VASA OF 1628 IN 1:50 SCALE


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The Warship Vasa was built for King Gustavus Adulphus of Sweden in the early 17th century, and the ship ended up sinking on its maiden voyage. The Baltic sea has a very low salinity which prevents the existence of shipworm, a small snail that eats wood and so Vasa's timbers were well preserved. Vasa was raised in the 1960's, put back together since more modern ships anchors and rubble from the construction of nearby docks had demolished parts of it, and put in a museum in Stockholm.
Because of its status as a world attraction, the ship has gotten a lot of attention over the past several decades and is well documented. Information on the ship is not hard to obtain and the above framing diagram exhibits what we know (during the time of the framing of my model) of the general concepts of warship construction in the early 17th century. Thanks to the knowledge that the experts at the Vasa museum transmitted to me, I was able to come up with this approximation that I used to build my 1:50 scale model. Every other frame on this diagram is colored tan in order to distinguish it from the next. Each frame is made up of 8 separate pieces of wood and there are over 90 of them.

The start of the framing process. The two large upright pieces of pine are molds that are cut to the hull lines at their particular station. They were temporary and were removed as the framing progressed, with new ones being added as and where needed. The pine lath that goes from one mold to the other formed a guide that keept the outside edge of each frame exactly where it should be. This method in itself actually approximates the way that the original ship was built. It was Dutch practice in the early part of the 17th century to plank their ships before framing them. (The Swedes hired Dutch master shipbuilders to oversee the work on the Vasa) 

The Dutch method of shibuilding. From a diorama in the Vasa museum. 

The model from the starboard bow. Woods used in framing include birch, walnut, alaskan cedar, apple, and sycamore. I used different types of wood in the framing so that the viewer could distinguish one frame from the next easily.

Starboard side planked up to the planksheer

Planking/hull framing Close-Up

All of Vasa's guns
Light 24 pound artillery

My 3 pound culverin approximation

3 pound culverin master and finished barrels

Masters for most of Vasas guns.

From top row to bottom: 82 pound stormstycke, 42 pound stormstycke, 20 pound stormstycke and 1 pound falconet.

All of Vasas guns.

The finished Lower Gundeck



The finished upper gundeck....








Upper deck mostly completed...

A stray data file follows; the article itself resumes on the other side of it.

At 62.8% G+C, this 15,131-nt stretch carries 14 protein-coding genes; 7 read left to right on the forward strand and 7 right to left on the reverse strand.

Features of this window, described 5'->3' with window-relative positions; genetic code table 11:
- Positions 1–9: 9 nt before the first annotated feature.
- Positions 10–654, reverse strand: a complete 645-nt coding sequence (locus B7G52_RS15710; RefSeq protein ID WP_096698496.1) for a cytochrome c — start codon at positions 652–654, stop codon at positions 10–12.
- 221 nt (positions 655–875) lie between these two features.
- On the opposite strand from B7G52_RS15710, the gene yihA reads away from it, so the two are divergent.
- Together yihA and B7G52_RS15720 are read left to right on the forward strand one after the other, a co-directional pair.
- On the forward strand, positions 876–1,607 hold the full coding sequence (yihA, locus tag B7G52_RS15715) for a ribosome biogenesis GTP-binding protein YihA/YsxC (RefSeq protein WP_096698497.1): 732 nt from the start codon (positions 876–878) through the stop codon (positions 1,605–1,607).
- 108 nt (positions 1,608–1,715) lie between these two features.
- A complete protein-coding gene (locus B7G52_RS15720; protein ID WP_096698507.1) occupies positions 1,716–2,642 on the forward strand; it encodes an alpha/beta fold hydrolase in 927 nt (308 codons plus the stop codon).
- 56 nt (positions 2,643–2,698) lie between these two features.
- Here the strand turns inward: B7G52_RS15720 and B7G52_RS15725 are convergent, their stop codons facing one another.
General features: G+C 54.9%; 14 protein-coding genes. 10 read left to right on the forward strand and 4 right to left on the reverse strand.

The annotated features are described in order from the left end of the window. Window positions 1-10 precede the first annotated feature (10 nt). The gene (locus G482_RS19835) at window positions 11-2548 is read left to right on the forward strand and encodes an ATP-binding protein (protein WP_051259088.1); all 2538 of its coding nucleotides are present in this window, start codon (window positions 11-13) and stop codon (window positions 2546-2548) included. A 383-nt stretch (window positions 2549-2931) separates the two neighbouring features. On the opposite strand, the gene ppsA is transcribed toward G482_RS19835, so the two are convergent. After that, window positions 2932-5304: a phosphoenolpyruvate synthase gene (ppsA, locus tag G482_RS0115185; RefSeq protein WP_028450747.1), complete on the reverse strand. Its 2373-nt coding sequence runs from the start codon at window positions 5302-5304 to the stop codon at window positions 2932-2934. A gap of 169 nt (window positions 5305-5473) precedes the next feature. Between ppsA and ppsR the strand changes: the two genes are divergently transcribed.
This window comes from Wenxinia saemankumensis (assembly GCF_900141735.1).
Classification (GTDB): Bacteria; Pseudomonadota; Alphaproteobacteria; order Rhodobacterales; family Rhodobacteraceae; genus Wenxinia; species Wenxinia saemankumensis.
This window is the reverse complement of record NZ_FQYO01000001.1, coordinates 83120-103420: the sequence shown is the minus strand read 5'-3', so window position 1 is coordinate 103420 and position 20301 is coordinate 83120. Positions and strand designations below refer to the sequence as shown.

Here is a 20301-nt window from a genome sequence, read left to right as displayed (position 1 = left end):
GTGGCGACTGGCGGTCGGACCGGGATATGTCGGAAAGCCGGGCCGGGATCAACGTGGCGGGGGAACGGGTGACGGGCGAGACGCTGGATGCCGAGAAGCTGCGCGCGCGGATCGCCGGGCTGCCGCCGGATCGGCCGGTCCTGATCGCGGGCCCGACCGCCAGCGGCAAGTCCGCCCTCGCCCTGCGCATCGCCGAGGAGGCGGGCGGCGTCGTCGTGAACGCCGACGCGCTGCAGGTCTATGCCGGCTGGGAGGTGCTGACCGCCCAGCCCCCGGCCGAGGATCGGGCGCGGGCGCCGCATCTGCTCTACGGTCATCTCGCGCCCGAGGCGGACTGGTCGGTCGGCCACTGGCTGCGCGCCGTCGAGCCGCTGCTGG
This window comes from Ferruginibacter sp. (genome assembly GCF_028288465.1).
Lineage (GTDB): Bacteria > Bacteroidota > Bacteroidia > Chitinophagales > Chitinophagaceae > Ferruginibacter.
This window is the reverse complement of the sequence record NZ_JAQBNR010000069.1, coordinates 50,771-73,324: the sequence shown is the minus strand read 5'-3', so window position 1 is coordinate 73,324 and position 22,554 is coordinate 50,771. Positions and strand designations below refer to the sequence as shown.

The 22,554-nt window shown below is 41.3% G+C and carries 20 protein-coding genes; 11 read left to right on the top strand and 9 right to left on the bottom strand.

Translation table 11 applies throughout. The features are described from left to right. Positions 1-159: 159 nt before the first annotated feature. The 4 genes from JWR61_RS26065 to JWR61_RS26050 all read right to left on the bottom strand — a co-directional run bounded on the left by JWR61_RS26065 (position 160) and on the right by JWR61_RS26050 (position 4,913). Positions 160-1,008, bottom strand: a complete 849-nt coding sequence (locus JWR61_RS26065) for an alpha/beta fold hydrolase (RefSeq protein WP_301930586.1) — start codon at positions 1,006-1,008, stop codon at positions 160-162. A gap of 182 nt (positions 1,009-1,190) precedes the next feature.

Finished foreship....


The waist...

Helmsman's cabin...

The lower transom...


Looking into the lower gundeck from a gunport...



Finished Exterior Bulkheads...

Vasa was adorned with hundreds of wooden sculptures. The reason for this was to show off the power of the king, serve as a propaganda medium, frighten the enemy, and to instill morale into the crew since going to sea in these days was a brutal affair. The below pictures show some of the carvings that I have made. Be aware that many of them received more carving work in order to fit in their appropriate place on the ship.
(you can click on any of them in order to get a larger, more detailed view) 

Beakhead sculpture

Railing links 

Gunport adornments

Knightheads and tackblocks

Exterior bulkhead carvings

Starboard quarter gallery and aftercastle carvings

Port side quarter gallery and aftercastle carvings

Helmsman's cabin carvings


The results of nearly every day work over the course of four years.








Built in mid 2010-february 2011

My framing method
Framing completed

Completed inboard details

Notice the windlass that is around midships. This was found on board Vasa, and when archaeologists experimented with it on the longboat, it fit perfectly in the bearings. This proved that this boat was one of Vasa's, even though several were found around the wreck.


Started in the fall of 2009, and was delayed a couple years due to a wait on information from Stockholm.







The display case that I built for Vasa...

Installing deadeyes

Mizzen standing rig set up

Main and mizzen standing rig finished.

Sprit topmast standing rig

Standing rig finished!

Most of the mizzen running rig finished.

Rigging the mainyard...

The main topsail; one of four sails that Vasa had set on the maiden voyage in 1628.

Another of the main topsail.

The foresail.....

Finished foremast....

 Spritsail yard and sprit topsail yard running rig complete...

(Click on any of these to get a larger view) 



Vasa in the case and on the case stand that I built.